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Orioles trade rumors: Dylan Bundy said to be available, but he probably isn't

Ken Rosenthal of FOX Sports says that the Orioles are "willing to move" Dylan Bundy for the "right return".


Dylan Bundy is out for the season and most of next season after having gotten Tommy John surgery. This does not make him immune from his name being randomly tossed into the mill that is trade deadline speculation. After a flurry of weekend stories from the usual MLB reporting suspects that tipped the Orioles as an aggressive team heading to the July 31 deadline, Ken Rosenthal of FOX Sports keeps that rolling with this tidbit:

In any case, the Orioles’ aggression is notable. Sources say the team is even willing to move one of its top prospects, right-hander Dylan Bundy, for the right return.

Now that you're done screaming in horror, remember my standard rule: 95% or more of trade deadline rumors amount to absolutely nothing. This percentage becomes even greater as the deadline itself approaches, as reporters who are expected to write cast about to say anything.

We do not know what sources Rosenthal spoke to who indicated Bundy's availability, and we do not know what led those sources to say that. It is possible he talked to Dan Duquette, who convinced him that the Orioles would trade Bundy. It is possible he talked to a couple of random scouts who got drunk with an Orioles scout who, in his inebriation, proposed a trade scenario.

Bundy's name could have been leaked out of a sincere interest in moving him in a big package, or it could have been leaked as part of a plan to get a GM with a top player - say, Giancarlo Stanton of the Miami Marlins - to call up Duquette and start the conversation with, "Well, if Bundy's available..." Yet those GMs may find the same thing that you would find if you went looking for the cheapest used car advertised in a newspaper ad: that car is not available, but why don't you look at some of the other merchandise while you're here?

What kind of trade return would the Orioles have to get for you to not freak out about Bundy being traded?

One trade that Rosenthal offers as pure speculation - keying off the Orioles' previously-reported interest in Jake Peavy - is Bundy for Jake Peavy and Gordon Beckham. Take a minute and go vomit. That's the only reaction that trade hypothetical deserves. You'll feel better.

While this hypothetical Bundy trade is not good, there are plenty of players where we would gladly wave good-bye to Bundy in order to acquire them. Bundy should be untouchable, more or less, but if the Angels called and offered Mike Trout for Bundy, you would take that in a heartbeat. Bundy for Stanton? Same thing. The other teams would never make those trades, but the Orioles should trade Bundy if, somehow, the "right" deal came along.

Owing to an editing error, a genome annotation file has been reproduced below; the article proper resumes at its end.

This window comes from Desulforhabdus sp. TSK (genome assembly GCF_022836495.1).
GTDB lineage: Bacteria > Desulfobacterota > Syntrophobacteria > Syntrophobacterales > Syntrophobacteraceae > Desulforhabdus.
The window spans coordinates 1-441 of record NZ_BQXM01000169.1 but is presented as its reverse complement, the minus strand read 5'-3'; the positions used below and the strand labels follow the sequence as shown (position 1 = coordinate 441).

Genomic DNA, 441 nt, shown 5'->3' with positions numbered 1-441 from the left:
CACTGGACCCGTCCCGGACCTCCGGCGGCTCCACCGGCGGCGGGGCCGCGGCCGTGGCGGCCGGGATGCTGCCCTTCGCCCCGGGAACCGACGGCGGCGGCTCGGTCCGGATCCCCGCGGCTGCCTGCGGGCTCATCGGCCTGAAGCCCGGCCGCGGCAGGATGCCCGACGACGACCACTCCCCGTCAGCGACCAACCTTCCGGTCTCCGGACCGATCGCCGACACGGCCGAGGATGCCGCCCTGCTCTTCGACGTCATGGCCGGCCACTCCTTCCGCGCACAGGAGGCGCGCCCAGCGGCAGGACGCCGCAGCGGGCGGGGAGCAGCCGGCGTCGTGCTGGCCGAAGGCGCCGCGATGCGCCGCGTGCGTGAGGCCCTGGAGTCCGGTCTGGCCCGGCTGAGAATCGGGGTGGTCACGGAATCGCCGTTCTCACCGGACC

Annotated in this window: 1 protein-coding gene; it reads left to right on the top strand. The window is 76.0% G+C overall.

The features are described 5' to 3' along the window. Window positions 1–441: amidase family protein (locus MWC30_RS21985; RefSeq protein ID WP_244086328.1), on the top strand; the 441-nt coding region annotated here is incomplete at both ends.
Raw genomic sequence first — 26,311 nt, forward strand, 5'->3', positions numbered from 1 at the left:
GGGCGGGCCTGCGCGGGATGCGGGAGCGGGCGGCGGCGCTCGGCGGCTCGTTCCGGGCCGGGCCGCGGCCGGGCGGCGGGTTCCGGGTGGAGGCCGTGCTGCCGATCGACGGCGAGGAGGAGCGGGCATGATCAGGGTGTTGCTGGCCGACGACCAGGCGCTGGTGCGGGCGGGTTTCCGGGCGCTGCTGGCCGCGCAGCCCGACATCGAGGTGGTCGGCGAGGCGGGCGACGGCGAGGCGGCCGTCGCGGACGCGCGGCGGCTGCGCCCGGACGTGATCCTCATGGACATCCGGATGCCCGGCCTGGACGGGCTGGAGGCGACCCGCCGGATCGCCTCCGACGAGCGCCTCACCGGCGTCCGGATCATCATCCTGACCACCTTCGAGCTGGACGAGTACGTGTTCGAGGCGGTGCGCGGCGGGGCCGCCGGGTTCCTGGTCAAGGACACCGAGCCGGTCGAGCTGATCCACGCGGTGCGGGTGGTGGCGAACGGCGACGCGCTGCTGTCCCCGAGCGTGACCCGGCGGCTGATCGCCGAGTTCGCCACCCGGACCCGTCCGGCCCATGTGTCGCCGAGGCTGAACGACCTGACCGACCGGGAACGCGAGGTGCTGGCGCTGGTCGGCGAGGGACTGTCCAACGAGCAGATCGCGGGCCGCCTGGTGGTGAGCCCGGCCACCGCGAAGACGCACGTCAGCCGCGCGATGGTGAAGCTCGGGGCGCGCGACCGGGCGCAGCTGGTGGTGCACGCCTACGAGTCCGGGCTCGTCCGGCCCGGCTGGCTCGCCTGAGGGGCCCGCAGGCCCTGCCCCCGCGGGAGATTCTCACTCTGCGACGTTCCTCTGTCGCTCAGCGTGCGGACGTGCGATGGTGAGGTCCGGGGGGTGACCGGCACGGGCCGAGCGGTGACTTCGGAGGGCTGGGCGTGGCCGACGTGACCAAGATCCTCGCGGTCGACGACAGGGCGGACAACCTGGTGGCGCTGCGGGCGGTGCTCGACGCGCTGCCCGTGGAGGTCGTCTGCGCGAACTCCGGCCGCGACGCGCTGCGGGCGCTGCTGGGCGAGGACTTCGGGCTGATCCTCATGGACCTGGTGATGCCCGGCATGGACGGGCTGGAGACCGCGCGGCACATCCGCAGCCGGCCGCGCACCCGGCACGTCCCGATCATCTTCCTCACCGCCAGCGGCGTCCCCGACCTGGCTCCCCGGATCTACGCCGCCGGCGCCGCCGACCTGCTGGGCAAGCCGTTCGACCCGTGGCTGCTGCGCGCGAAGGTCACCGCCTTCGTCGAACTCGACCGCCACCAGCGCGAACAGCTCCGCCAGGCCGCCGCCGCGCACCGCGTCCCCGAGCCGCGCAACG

It probably won't, because most trade deadline trades involve short-term rentals for stretch pushes - like the Orioles' previous trade of Nick Delmonico for Francisco Rodriguez - but that does not always have to be the case.

Even among the top tier of prospects, there is attrition of pitchers. The quartet of Jake Arrieta, Zach Britton, Brian Matusz, and Chris Tillman has turned into one starter in the Orioles rotation - and him still with question marks, though he did make that All-Star team. We've always wanted to believe Bundy and Kevin Gausman would be different, but that doesn't mean they will. There is always the chance Bundy would be at his most valuable to the Orioles as a trading chip.

The biggest reason to not want a trade of Bundy at this point is his injury recovery would probably lower his value, meaning a "good" trade for the Orioles is less likely to be offered. Trading Bundy right now would not be selling high. They should not move Bundy for any marginal upgrade - especially not the one Rosenthal speculated about - and I don't think that they will.

With the list of players being said to be shopped by teams who are selling, the Orioles should not be making any more trades at all. For better or worse, they're stuck with the team they've got. They are a successful team with frustrating flaws, just like everyone else.

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